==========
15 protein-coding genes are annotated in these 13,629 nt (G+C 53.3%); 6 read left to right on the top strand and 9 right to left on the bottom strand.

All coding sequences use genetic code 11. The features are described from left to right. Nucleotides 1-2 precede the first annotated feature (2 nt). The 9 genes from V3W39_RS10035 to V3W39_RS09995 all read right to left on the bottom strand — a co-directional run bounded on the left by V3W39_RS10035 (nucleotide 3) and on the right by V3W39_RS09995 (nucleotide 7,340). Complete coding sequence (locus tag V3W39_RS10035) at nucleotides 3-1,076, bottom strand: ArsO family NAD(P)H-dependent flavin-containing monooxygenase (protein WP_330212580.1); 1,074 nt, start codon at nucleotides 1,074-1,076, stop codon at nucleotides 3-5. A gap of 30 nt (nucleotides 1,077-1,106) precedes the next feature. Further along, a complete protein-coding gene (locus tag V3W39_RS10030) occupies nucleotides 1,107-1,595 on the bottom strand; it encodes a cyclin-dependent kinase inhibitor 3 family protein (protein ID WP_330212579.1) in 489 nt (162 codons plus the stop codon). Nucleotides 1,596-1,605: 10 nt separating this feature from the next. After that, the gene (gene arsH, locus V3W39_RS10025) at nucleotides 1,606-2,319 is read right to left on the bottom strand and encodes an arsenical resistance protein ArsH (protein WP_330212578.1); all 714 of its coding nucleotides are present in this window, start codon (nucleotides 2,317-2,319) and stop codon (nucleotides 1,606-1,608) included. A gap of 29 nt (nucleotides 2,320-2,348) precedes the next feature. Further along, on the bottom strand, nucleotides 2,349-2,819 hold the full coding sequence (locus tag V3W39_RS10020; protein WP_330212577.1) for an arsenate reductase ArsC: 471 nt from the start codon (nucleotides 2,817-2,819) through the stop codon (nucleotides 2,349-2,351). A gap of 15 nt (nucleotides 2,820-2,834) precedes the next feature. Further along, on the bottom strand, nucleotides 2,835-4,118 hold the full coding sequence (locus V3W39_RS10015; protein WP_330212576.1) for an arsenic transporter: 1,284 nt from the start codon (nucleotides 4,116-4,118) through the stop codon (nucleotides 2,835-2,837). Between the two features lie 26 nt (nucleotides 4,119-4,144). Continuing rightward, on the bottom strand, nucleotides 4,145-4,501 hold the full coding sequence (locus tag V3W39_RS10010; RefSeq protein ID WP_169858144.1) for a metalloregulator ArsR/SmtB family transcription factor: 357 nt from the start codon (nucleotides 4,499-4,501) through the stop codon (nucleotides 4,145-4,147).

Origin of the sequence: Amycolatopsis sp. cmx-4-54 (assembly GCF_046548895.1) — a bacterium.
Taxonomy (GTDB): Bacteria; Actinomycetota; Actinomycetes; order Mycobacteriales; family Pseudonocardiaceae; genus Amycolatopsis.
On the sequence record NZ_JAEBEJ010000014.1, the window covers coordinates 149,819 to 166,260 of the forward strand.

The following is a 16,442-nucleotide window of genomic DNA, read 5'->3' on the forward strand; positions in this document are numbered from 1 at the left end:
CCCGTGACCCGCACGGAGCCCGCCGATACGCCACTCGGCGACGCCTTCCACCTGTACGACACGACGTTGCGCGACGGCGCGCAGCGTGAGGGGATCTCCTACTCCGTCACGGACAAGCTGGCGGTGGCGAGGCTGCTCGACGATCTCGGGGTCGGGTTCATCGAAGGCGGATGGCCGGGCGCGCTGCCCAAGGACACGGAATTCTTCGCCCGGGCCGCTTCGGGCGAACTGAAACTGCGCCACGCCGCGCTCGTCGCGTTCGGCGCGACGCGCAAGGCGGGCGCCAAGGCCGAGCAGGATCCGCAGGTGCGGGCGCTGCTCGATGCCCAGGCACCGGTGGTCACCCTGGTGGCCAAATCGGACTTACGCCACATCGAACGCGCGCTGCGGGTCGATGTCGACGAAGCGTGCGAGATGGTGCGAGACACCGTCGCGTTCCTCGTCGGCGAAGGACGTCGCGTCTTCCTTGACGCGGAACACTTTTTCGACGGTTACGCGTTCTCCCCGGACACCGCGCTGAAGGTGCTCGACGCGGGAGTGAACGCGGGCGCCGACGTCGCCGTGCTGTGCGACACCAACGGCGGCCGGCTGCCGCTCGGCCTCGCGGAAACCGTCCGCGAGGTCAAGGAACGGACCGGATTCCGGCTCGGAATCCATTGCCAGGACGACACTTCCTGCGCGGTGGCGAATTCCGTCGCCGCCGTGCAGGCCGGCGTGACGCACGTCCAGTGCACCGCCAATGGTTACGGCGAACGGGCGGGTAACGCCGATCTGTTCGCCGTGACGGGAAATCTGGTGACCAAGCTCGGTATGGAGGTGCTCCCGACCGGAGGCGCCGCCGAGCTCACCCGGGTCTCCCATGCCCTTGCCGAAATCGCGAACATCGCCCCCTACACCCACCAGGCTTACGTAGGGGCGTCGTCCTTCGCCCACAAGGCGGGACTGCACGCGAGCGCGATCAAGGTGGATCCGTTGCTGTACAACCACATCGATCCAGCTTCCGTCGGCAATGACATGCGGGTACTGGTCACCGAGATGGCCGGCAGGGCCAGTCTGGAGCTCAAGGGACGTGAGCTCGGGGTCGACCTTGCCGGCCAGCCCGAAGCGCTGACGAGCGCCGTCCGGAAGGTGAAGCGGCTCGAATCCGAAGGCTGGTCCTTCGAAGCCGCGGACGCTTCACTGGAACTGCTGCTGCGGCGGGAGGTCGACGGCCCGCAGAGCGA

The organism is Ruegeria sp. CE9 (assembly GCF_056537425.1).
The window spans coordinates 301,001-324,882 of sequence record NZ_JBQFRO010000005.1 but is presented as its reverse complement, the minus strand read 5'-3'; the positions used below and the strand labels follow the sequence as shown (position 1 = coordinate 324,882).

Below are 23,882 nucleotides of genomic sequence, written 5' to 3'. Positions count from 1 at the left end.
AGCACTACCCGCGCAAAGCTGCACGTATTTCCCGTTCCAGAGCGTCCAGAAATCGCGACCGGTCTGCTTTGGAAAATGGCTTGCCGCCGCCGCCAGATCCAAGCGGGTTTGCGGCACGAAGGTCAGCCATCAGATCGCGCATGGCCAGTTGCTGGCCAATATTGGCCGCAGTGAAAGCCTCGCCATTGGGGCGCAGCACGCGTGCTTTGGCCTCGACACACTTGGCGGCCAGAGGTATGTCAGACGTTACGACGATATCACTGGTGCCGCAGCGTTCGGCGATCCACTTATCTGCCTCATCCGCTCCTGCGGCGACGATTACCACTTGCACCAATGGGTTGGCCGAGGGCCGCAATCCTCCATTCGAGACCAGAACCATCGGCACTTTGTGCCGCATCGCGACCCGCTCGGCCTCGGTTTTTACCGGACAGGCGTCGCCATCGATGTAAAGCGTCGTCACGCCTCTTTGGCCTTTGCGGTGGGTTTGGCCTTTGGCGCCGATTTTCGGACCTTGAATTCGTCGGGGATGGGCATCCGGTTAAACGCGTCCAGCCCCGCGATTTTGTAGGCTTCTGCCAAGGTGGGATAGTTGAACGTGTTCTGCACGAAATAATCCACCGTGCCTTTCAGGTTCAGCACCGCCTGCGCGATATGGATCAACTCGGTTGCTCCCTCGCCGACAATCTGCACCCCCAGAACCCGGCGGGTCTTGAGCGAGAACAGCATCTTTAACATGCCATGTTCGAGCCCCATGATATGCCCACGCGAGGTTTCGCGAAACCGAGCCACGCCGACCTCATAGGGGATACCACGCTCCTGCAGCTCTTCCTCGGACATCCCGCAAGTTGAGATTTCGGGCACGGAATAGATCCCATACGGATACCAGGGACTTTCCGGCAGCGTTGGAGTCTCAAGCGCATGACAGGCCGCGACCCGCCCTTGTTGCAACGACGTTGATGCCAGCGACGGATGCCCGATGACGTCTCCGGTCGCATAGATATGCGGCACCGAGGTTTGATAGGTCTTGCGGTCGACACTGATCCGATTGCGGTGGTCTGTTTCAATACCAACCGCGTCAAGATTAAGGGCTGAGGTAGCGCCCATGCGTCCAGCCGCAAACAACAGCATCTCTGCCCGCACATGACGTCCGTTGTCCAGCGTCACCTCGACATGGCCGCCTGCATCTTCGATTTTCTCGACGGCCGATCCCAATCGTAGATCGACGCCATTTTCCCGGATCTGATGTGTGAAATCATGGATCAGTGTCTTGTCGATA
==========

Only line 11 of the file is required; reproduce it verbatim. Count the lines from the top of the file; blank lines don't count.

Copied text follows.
AGCACTACCCGCGCAAAGCTGCACGTATTTCCCGTTCCAGAGCGTCCAGAAATCGCGACCGGTCTGCTTTGGAAAATGGCTTGCCGCCGCCGCCAGATCCAAGCGGGTTTGCGGCACGAAGGTCAGCCATCAGATCGCGCATGGCCAGTTGCTGGCCAATATTGGCCGCAGTGAAAGCCTCGCCATTGGGGCGCAGCACGCGTGCTTTGGCCTCGACACACTTGGCGGCCAGAGGTATGTCAGACGTTACGACGATATCACTGGTGCCGCAGCGTTCGGCGATCCACTTATCTGCCTCATCCGCTCCTGCGGCGACGATTACCACTTGCACCAATGGGTTGGCCGAGGGCCGCAATCCTCCATTCGAGACCAGAACCATCGGCACTTTGTGCCGCATCGCGACCCGCTCGGCCTCGGTTTTTACCGGACAGGCGTCGCCATCGATGTAAAGCGTCGTCACGCCTCTTTGGCCTTTGCGGTGGGTTTGGCCTTTGGCGCCGATTTTCGGACCTTGAATTCGTCGGGGATGGGCATCCGGTTAAACGCGTCCAGCCCCGCGATTTTGTAGGCTTCTGCCAAGGTGGGATAGTTGAACGTGTTCTGCACGAAATAATCCACCGTGCCTTTCAGGTTCAGCACCGCCTGCGCGATATGGATCAACTCGGTTGCTCCCTCGCCGACAATCTGCACCCCCAGAACCCGGCGGGTCTTGAGCGAGAACAGCATCTTTAACATGCCATGTTCGAGCCCCATGATATGCCCACGCGAGGTTTCGCGAAACCGAGCCACGCCGACCTCATAGGGGATACCACGCTCCTGCAGCTCTTCCTCGGACATCCCGCAAGTTGAGATTTCGGGCACGGAATAGATCCCATACGGATACCAGGGACTTTCCGGCAGCGTTGGAGTCTCAAGCGCATGACAGGCCGCGACCCGCCCTTGTTGCAACGACGTTGATGCCAGCGACGGATGCCCGATGACGTCTCCGGTCGCATAGATATGCGGCACCGAGGTTTGATAGGTCTTGCGGTCGACACTGATCCGATTGCGGTGGTCTGTTTCAATACCAACCGCGTCAAGATTAAGGGCTGAGGTAGCGCCCATGCGTCCAGCCGCAAACAACAGCATCTCTGCCCGCACATGACGTCCGTTGTCCAGCGTCACCTCGACATGGCCGCCTGCATCTTCGATTTTCTCGACGGCCGATCCCAATCGTAGATCGACGCCATTTTCCCGGATCTGATGTGTGAAATCATGGATCAGTGTCTTGTCGATA